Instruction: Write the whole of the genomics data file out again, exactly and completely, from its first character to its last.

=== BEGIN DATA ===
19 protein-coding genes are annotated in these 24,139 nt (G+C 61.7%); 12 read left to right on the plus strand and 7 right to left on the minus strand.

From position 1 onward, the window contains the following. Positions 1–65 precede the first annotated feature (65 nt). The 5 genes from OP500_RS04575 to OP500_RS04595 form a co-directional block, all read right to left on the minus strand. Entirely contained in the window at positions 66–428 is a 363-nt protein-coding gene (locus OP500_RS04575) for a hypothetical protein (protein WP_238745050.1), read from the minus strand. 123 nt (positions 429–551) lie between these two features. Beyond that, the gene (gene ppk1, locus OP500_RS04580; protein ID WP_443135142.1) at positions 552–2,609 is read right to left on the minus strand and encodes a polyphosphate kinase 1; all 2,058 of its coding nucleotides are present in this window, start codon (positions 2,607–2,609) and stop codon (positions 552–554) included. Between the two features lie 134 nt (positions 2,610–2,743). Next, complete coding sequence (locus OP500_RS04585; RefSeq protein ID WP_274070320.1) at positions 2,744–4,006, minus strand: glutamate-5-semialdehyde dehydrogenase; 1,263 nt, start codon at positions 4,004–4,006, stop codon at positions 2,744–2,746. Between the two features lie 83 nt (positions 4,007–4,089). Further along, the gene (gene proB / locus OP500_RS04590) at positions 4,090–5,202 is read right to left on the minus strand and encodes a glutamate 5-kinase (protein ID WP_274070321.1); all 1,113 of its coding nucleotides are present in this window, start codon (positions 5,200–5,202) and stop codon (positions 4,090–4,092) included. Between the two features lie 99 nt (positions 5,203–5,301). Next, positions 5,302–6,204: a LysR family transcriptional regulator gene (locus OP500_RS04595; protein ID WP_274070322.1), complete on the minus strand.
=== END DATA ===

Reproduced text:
19 protein-coding genes are annotated in these 24,139 nt (G+C 61.7%); 12 read left to right on the plus strand and 7 right to left on the minus strand.

From position 1 onward, the window contains the following. Positions 1–65 precede the first annotated feature (65 nt). The 5 genes from OP500_RS04575 to OP500_RS04595 form a co-directional block, all read right to left on the minus strand. Entirely contained in the window at positions 66–428 is a 363-nt protein-coding gene (locus OP500_RS04575) for a hypothetical protein (protein WP_238745050.1), read from the minus strand. 123 nt (positions 429–551) lie between these two features. Beyond that, the gene (gene ppk1, locus OP500_RS04580; protein ID WP_443135142.1) at positions 552–2,609 is read right to left on the minus strand and encodes a polyphosphate kinase 1; all 2,058 of its coding nucleotides are present in this window, start codon (positions 2,607–2,609) and stop codon (positions 552–554) included. Between the two features lie 134 nt (positions 2,610–2,743). Next, complete coding sequence (locus OP500_RS04585; RefSeq protein ID WP_274070320.1) at positions 2,744–4,006, minus strand: glutamate-5-semialdehyde dehydrogenase; 1,263 nt, start codon at positions 4,004–4,006, stop codon at positions 2,744–2,746. Between the two features lie 83 nt (positions 4,007–4,089). Further along, the gene (gene proB / locus OP500_RS04590) at positions 4,090–5,202 is read right to left on the minus strand and encodes a glutamate 5-kinase (protein ID WP_274070321.1); all 1,113 of its coding nucleotides are present in this window, start codon (positions 5,200–5,202) and stop codon (positions 4,090–4,092) included. Between the two features lie 99 nt (positions 5,203–5,301). Next, positions 5,302–6,204: a LysR family transcriptional regulator gene (locus OP500_RS04595; protein ID WP_274070322.1), complete on the minus strand.